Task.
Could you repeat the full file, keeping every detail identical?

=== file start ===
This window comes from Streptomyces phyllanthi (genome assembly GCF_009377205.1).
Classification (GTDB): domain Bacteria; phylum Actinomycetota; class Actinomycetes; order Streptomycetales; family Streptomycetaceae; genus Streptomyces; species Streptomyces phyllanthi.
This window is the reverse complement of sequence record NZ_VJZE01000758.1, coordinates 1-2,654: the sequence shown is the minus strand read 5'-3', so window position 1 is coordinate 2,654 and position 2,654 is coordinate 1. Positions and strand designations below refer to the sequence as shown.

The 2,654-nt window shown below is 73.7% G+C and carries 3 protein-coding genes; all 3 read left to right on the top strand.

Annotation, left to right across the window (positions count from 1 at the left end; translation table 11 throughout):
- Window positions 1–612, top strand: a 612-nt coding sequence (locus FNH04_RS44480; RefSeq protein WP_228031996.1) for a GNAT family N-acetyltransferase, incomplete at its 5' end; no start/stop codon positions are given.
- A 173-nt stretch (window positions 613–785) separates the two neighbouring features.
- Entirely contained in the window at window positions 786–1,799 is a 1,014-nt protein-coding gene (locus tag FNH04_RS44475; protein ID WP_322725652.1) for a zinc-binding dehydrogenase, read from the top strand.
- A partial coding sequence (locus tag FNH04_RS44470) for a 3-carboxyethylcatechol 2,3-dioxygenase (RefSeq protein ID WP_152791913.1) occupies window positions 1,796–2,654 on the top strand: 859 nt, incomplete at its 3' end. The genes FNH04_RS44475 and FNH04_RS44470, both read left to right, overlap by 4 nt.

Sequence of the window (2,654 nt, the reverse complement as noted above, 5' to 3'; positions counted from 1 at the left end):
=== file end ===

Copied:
This window comes from Streptomyces phyllanthi (genome assembly GCF_009377205.1).
Classification (GTDB): domain Bacteria; phylum Actinomycetota; class Actinomycetes; order Streptomycetales; family Streptomycetaceae; genus Streptomyces; species Streptomyces phyllanthi.
This window is the reverse complement of sequence record NZ_VJZE01000758.1, coordinates 1-2,654: the sequence shown is the minus strand read 5'-3', so window position 1 is coordinate 2,654 and position 2,654 is coordinate 1. Positions and strand designations below refer to the sequence as shown.

The 2,654-nt window shown below is 73.7% G+C and carries 3 protein-coding genes; all 3 read left to right on the top strand.

Annotation, left to right across the window (positions count from 1 at the left end; translation table 11 throughout):
- Window positions 1–612, top strand: a 612-nt coding sequence (locus FNH04_RS44480; RefSeq protein WP_228031996.1) for a GNAT family N-acetyltransferase, incomplete at its 5' end; no start/stop codon positions are given.
- A 173-nt stretch (window positions 613–785) separates the two neighbouring features.
- Entirely contained in the window at window positions 786–1,799 is a 1,014-nt protein-coding gene (locus tag FNH04_RS44475; protein ID WP_322725652.1) for a zinc-binding dehydrogenase, read from the top strand.
- A partial coding sequence (locus tag FNH04_RS44470) for a 3-carboxyethylcatechol 2,3-dioxygenase (RefSeq protein ID WP_152791913.1) occupies window positions 1,796–2,654 on the top strand: 859 nt, incomplete at its 3' end. The genes FNH04_RS44475 and FNH04_RS44470, both read left to right, overlap by 4 nt.

Sequence of the window (2,654 nt, the reverse complement as noted above, 5' to 3'; positions counted from 1 at the left end):